Baylor Scott & White Medical Center – Frisco Notifying Those Affected
The hacking of a credit card processing system has prompted a Texas hospital to notify federal regulators and nearly 48,000 affected individuals of a breach as required by the HIPAA Breach Notification Rule.
Although credit card breaches are relatively rare in the healthcare sector, another card-related breach reported in August by Arizona-based Banner Health opened the door to the exposure of data on millions of individuals.
Payment-related security incidents qualify as reportable breaches under the HIPAA Breach Notification Rule because they involve the exposure of identifiers that are considered protected health information, notes privacy attorney Kirk Nahra of the law firm Wiley Rein.
In a statement, Baylor Scott & White Medical Center – Frisco says that on Sept. 29, the Texas hospital discovered an issue with a third-party vendor’s credit card processing system. The incident impacted patients or guarantors whose payment information – including partial credit card information – was potentially compromised.
Upon discovery of the incident, the hospital says it immediately notified its vendor and terminated credit card processing through the company. An investigation determined the inappropriate computer intrusion occurred between Sept. 22 and 29, the hospital says.
The Department of Health and Human Services’ HIPAA Breach Reporting Tool website lists the breach as a hacking/IT incident reported on Nov. 26 involving a network server and impacting 47,984 individuals. Commonly called the “wall of shame,” the HHS’ Office for Civil Rights website lists major health data breaches impacting 500 or more individuals.
No Known Data Misuse
The hospital says there is no indication the exposed information has been misused by unauthorized individuals or entities.
“It is important to note that the hospital’s information and clinical systems were not affected, and medical information was not compromised. Social Security numbers and medical record information were not accessed. No other Baylor Scott & White facility was impacted,” the statement adds.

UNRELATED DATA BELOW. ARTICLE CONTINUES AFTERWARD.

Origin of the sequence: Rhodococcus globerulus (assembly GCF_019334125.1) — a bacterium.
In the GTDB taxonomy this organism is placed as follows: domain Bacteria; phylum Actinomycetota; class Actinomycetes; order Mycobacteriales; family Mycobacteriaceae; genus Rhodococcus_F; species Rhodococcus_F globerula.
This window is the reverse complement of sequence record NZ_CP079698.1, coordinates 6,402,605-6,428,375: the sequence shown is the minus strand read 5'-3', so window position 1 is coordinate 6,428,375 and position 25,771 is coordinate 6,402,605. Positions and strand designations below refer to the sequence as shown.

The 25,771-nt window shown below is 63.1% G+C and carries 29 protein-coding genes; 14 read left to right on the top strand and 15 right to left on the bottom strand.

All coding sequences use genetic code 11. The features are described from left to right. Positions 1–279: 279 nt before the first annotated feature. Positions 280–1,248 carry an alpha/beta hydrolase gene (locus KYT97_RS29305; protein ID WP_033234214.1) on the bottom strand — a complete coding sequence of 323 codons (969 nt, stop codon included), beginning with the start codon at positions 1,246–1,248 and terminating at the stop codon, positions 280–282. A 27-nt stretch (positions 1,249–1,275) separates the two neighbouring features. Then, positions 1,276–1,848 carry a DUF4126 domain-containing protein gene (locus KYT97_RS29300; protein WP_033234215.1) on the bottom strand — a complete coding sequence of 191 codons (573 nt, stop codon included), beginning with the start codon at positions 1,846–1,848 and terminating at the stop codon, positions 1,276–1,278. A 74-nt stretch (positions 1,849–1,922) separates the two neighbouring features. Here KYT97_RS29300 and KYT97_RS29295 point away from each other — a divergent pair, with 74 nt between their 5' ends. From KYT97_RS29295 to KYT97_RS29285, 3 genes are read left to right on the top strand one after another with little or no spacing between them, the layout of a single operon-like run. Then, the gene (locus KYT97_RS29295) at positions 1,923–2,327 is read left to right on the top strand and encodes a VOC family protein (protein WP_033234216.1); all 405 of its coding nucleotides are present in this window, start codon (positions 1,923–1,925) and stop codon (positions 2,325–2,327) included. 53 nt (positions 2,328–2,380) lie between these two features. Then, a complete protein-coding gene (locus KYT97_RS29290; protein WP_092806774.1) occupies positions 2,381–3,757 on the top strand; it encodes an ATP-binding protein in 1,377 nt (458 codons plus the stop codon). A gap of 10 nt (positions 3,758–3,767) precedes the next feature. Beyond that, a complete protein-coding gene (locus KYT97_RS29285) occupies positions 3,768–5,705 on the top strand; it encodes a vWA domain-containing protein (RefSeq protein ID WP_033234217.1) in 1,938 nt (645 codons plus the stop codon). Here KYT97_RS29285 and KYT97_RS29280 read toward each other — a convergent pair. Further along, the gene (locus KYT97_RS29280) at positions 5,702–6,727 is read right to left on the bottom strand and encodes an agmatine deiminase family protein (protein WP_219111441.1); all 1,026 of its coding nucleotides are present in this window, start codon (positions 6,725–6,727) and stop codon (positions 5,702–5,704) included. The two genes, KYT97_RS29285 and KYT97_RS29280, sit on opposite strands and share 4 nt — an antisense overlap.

Data that may have been accessed by hackers includes name, mailing address, telephone number, date of birth, medical record number, date of service, insurance provider information, account number, last four digits of the credit card used for payment, the credit card CCV number, type of credit card, date of recurring payment, account balance, invoice number and status of transaction.
Keith Fricke, principal consultant at tw-Security, points out that name, address, date of birth and medical record number are all considered PHI under HIPAA.
The medical center is providing affected patients or guarantors with one year of prepaid credit monitoring services, the statement notes.
The medical center is a joint venture managed by United Surgical Partners International, or USPI, a provider of ambulatory surgery services, the statement says.
A USPI spokeswoman would not comment to Information Security Media Group about the Baylor Scott & White Medical Center – Frisco incident, including declining to identify the credit card processing vendor involved. Baylor Scott & White Medical Center – Frisco did not immediately respond to ISMG’s request to the hospital for comment.
Payment Card Incidents
Attacks targeting the payment card processing systems of retailers – including high-profile attacks against Target and Home Depot – have become common in recent years, but relatively few such breaches have been revealed in the healthcare sector.
“Some credit card handling processes are completely removed from the hospital’s environment and handled on a third-party website that is separate and distinct from the hospital’s network,” Fricke notes. “In many cases, card data may be handled, processed or stored within the hospital’s network or systems. PCI-compliant systems process and transmit information securely and also do not store card data – encrypting or tokenizing the data if they do.”
In the Banner Health back in August, however, attackers gained unauthorized access to payment card processing systems at some of the organization’s food and beverage outlets, apparently also opening the door to the attackers accessing a variety of healthcare-related information on 3.7 million individuals.
Banner’s notification statement noted the hack of card processing systems exposed cardholders’ names, card numbers, expiration dates and verification codes as the data was being routed through the affected systems. Cards used at affected outlets were affected, but card transactions used to pay for medical services were not affected, Banner said.
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